In the present study of patients with dry eye, the minimum RMS value, which correlates with the most regular tear film state, was achieved at earlier times (around 3 seconds). Goto and Tseng, 10 11 using kinetic analysis of tear interference images, found that although the tear lipid film spread time in normal eyes is short (0.3 ± 0.2 seconds), it is much longer in dry eyes with lipid and aqueous tear deficiency (3.5 ± 1.8 and 2.2 ± 1.1 seconds, respectively). As the time resolution in our earlier study of normal subjects was only 1 second, the lipid film spreading time in normal subjects could not be detected. However, it is interesting to note that the lipid film stabilization in patients with dry eye occurred more slowly. We did not differentiate the type of dry eye among our patients. However, the data of Goto and Tseng suggest that the mean lipid spreading time in dry eyes with either aqueous or lipid deficiency is ∼2.9 seconds. This value surprisingly agrees very well with the mean value at which the minimum RMS occurred. Considering this fact, it seems reasonable to hypothesize that the temporal minimum in corneal wavefront aberration found in dry eyes may relate to the time for lipid film stabilization. It would obviously be of interest to measure the lipid film at different times after stabilization in individual patients with dry eye to assess the time at which the lipid film becomes unstable again and to explore the extent to which this correlates with increasing wavefront aberrations. We may speculate that lipid film stabilization continues at least up to the time at which wavefront aberration starts to increase. This would explain the dynamic wavefront pattern found in dry eyes. In contrast, it is clear that there can be no such link in the case of normal eyes, whereas Goto and Tseng’s lipid film spreading time of 0.3 seconds is much shorter than the 5 to 7 seconds time taken for the tear film aberration to reach a minimum. 1 Therefore, either the link between the two times is coincidental in the case of dry eyes, or different factors must play a more important role in the normal eye, perhaps the characteristics of the relatively thicker aqueous layer, since a thicker layer is known to increase TBUT. 9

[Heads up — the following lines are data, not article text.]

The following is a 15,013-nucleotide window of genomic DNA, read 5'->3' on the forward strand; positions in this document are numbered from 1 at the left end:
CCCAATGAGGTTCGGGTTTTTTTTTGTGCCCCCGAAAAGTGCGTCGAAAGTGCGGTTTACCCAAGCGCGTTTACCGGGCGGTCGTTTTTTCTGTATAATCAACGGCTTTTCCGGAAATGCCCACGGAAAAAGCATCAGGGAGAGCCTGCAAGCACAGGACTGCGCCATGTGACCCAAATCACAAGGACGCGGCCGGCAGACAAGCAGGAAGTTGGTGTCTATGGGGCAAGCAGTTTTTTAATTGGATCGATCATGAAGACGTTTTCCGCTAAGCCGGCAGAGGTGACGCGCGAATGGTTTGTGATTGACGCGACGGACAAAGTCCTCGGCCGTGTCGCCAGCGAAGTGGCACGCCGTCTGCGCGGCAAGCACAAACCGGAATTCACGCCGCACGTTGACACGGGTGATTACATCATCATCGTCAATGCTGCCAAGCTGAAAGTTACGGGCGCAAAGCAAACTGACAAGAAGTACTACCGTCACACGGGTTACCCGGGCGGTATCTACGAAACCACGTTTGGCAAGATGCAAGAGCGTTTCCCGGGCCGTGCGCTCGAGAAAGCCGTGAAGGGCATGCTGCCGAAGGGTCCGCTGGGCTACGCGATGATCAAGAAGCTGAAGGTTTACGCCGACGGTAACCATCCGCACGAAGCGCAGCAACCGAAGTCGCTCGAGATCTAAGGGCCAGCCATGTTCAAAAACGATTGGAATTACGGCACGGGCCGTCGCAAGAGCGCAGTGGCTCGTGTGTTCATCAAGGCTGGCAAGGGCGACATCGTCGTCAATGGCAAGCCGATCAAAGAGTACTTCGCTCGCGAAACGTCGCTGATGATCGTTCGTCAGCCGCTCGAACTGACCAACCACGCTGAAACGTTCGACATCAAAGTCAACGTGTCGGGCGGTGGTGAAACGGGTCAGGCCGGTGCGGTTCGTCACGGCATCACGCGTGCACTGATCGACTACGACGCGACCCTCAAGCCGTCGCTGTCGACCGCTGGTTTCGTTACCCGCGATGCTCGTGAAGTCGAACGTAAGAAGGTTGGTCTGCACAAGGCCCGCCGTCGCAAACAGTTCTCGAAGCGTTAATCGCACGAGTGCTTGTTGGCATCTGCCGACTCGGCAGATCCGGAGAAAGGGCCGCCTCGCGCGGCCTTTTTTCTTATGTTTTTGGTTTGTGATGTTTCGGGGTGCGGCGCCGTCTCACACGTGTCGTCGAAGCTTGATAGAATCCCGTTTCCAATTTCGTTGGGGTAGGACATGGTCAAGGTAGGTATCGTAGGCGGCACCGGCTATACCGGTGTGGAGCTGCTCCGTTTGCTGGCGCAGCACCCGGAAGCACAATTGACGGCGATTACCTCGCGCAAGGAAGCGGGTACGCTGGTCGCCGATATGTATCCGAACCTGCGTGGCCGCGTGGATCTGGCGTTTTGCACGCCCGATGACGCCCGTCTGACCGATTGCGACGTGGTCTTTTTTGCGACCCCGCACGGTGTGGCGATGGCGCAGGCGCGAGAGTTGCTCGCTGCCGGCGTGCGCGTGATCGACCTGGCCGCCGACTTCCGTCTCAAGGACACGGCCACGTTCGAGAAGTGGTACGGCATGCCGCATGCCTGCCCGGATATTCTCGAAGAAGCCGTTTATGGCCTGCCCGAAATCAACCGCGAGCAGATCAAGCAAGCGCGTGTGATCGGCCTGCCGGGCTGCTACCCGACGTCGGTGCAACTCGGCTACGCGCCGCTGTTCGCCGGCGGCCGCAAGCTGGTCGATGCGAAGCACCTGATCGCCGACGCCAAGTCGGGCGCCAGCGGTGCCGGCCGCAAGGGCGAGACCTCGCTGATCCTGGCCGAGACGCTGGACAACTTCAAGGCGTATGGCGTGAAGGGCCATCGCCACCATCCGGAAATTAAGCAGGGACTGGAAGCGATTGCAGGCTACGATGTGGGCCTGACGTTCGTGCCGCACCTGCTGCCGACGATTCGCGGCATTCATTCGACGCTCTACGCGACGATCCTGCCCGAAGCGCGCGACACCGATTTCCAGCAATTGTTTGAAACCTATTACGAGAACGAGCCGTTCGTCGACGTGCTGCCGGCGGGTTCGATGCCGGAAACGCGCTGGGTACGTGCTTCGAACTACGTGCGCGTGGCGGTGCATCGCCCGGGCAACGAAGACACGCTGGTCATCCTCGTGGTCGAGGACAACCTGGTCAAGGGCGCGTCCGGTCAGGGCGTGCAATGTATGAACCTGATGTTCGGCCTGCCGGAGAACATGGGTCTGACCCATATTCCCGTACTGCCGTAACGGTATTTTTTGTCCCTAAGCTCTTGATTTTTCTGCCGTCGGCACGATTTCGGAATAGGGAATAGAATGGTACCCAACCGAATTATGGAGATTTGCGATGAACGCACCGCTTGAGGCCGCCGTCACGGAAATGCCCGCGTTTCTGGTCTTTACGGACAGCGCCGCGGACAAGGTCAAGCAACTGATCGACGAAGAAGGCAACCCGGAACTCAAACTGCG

Turning to the temporal changes in the individual aberrations, in an earlier study, 1 we suggested that the behavior of the total RMS wavefront error in normal patients could be accounted for by changes in the component aberrations. Spherical aberration terms (Z0 4 and Z0 6) tended to increase monotonically with time after a blink, whereas the comalike, third- and fifth-order aberrations passed through a minimum (see Fig. 2 ). Thus, the minimum for the total aberration was due to the changes in comalike aberration.